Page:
Time For Truth in Advertising in Quality Reporting

By  |  October 17, 2007 | 

Just a quick heads up re: an article that Peter Pronovost (the world’s best patient safety researcher, in my judgment), Marlene Miller (both of Johns Hopkins) and I have in today’s JAMA. In it, we argue that there is now suffficient skin in the quality game that the time has come for there to be a…

stronger environment to help protect patients, clinicians, and payers from misinformation regarding quality of care and to help ensure public trust in the health care profession.

We compare the Wild, Wild West of healthcare quality reports (have you ever seen a hospital report poor performance in an ad or on their website?) to financial and pharmaceutical industry reporting. In these industries, there are uniform standards for reporting, certification for those who report, methods for auditing performance data, and strong systems of accountability, all enforced by the SEC and FDA, respectively. None of this is present in today’s healthcare reporting environment.

This article may not make any of us the most popular kids on the street, but we believe that – absent these kinds of structures and standards – the promise of quality measurement and transparency won’t be realized, since the amount of gaming, selective reporting, and outright fibbing will make quality reports in-credible. Getting this right will be hard work, so we might as well get started now.

One Comment

  1. WRS October 20, 2007 at 10:37 pm - Reply

    This is a great article. The quest for transparency and rush to publish individual outcomes is creating a “Tower of Babel” that could erode, not enhance trust. Our patients and our profession have much to gain from industry and/or national standards IF the information is meaningful.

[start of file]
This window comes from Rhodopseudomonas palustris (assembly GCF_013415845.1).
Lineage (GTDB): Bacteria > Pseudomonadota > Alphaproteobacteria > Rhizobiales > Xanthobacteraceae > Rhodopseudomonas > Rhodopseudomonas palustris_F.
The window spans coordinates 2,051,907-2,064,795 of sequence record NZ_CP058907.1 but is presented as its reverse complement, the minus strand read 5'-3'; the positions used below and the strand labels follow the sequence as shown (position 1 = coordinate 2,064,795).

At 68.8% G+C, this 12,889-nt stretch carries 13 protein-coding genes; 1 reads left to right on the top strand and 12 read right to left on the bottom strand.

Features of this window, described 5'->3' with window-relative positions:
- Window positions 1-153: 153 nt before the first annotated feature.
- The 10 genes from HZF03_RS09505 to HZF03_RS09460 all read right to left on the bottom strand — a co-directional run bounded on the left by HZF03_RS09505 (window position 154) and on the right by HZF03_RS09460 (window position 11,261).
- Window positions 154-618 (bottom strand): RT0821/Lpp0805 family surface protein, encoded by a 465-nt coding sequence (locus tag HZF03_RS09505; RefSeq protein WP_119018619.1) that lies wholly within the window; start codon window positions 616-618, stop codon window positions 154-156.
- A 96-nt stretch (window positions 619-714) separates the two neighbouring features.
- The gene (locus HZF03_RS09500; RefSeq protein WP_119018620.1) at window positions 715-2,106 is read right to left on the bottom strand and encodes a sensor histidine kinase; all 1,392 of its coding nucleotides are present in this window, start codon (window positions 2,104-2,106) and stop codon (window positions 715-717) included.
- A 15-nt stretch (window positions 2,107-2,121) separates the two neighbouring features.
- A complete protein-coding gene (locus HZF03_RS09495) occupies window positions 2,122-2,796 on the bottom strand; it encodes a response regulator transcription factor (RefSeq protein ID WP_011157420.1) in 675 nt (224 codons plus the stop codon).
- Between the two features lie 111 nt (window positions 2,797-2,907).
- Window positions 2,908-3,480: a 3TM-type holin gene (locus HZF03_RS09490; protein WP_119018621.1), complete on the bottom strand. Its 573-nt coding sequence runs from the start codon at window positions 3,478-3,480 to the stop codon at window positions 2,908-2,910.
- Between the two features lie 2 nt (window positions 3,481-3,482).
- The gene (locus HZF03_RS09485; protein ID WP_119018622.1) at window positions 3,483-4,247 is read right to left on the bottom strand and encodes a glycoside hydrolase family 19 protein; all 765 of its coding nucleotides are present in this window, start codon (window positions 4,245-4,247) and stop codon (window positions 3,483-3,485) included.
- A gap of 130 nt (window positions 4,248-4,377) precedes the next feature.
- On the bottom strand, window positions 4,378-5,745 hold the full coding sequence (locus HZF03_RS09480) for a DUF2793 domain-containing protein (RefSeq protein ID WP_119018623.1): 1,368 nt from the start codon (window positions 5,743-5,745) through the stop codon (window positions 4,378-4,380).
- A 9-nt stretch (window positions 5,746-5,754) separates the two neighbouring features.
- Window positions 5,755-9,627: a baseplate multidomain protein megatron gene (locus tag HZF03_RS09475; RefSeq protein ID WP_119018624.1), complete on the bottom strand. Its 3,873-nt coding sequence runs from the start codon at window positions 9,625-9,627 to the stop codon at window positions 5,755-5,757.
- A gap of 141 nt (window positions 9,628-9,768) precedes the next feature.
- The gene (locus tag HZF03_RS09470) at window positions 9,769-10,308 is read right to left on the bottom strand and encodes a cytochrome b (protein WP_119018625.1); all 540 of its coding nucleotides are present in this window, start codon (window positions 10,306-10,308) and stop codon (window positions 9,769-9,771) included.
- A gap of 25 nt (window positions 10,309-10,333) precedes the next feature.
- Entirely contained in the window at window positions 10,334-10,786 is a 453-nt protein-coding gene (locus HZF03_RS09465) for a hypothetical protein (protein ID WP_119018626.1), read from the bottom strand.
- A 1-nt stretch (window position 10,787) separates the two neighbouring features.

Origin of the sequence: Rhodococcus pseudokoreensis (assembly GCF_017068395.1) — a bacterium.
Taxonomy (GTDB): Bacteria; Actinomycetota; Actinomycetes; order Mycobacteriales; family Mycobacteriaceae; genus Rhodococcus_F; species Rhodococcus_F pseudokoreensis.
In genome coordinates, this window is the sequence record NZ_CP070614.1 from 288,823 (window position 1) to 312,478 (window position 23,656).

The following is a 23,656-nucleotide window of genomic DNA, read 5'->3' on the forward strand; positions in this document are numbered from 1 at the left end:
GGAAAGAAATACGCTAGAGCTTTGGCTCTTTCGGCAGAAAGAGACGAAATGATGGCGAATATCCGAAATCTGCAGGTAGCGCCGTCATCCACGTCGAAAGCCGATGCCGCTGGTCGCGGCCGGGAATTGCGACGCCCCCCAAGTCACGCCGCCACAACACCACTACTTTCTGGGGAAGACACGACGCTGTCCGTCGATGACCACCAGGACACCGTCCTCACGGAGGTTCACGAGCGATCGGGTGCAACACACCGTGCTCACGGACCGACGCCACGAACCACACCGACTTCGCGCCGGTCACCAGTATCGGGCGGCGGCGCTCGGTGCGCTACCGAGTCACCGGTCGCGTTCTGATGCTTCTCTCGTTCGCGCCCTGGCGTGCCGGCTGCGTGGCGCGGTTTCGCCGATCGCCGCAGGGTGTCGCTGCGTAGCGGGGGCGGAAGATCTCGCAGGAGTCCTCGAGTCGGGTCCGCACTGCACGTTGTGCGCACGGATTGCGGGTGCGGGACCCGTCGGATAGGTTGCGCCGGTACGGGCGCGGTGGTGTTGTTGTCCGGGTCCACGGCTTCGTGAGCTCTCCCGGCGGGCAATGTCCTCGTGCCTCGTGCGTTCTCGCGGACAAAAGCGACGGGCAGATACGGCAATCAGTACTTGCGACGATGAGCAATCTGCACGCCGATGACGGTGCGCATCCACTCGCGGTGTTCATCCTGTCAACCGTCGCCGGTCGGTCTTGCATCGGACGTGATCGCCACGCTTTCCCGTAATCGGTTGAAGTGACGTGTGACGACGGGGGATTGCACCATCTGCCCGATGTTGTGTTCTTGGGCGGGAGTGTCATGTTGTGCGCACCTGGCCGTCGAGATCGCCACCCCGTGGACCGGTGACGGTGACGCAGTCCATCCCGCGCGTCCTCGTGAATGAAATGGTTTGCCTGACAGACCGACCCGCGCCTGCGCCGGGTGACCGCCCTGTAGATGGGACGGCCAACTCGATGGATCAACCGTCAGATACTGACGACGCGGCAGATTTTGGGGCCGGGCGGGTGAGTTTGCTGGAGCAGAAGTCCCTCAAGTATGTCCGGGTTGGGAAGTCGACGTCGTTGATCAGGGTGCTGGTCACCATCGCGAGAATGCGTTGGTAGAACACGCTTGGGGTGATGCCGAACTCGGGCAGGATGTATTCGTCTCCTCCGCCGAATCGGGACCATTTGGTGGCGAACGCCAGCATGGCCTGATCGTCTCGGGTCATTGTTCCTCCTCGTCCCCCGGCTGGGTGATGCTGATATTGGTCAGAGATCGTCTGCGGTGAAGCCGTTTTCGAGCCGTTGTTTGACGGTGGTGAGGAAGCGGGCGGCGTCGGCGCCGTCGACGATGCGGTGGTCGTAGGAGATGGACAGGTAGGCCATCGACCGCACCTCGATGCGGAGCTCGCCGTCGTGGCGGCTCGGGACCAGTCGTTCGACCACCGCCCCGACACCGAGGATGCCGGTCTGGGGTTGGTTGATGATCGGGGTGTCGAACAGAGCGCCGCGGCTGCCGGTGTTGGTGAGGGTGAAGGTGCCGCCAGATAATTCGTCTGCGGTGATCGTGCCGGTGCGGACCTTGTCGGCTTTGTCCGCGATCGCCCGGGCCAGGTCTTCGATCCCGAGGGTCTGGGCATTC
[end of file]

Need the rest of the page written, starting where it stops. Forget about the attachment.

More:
What characteristics should the measurements have to avoid confusion and chaos? I would suggest they would be: (1) Accurate (2) Comprehensive (3) Concise–avoid too much info (4) Efficient–not costly to extract (5) Evidence based (6) Relevant (7) Reliable–low variability between those performing the measure (8) Standardized (9) Timely (10) Understandable–if it reads like a prospectus and grandma can’t understand, then forget it (11) Valid

    Perhaps there are other characteristics that a meaningful analysis tool should have.
    Any measurement product should be rated against these ideals.

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About the Author:

Robert M. Wachter, MD is Professor and Interim Chairman of the Department of Medicine at the University of California, San Francisco, where he holds the Lynne and Marc Benioff Endowed Chair in Hospital Medicine. He is also Chief of the Division of Hospital Medicine. He has published 250 articles and 6 books in the fields of quality, safety, and health policy. He coined the term hospitalist” in a 1996 New England Journal of Medicine article and is past-president of the Society of Hospital Medicine. He is generally considered the academic leader of the hospitalist movement, the fastest growing specialty in the history of modern medicine. He is also a national leader in the fields of patient safety and healthcare quality. He is editor of AHRQ WebM&M, a case-based patient safety journal on the Web, and AHRQ Patient Safety Network, the leading federal patient safety portal. Together, the sites receive nearly one million unique visits each year. He received one of the 2004 John M. Eisenberg Awards, the nation’s top honor in patient safety and quality. He has been selected as one of the 50 most influential physician-executives in the U.S. by Modern Healthcare magazine for the past eight years, the only academic physician to achieve this distinction; in 2015 he was #1 on the list. He is a former chair of the American Board of Internal Medicine, and has served on the healthcare advisory boards of several companies, including Google. His 2015 book, The Digital Doctor: Hope, Hype, and Harm at the Dawn of Medicine’s Computer Age, was a New York Times science bestseller.


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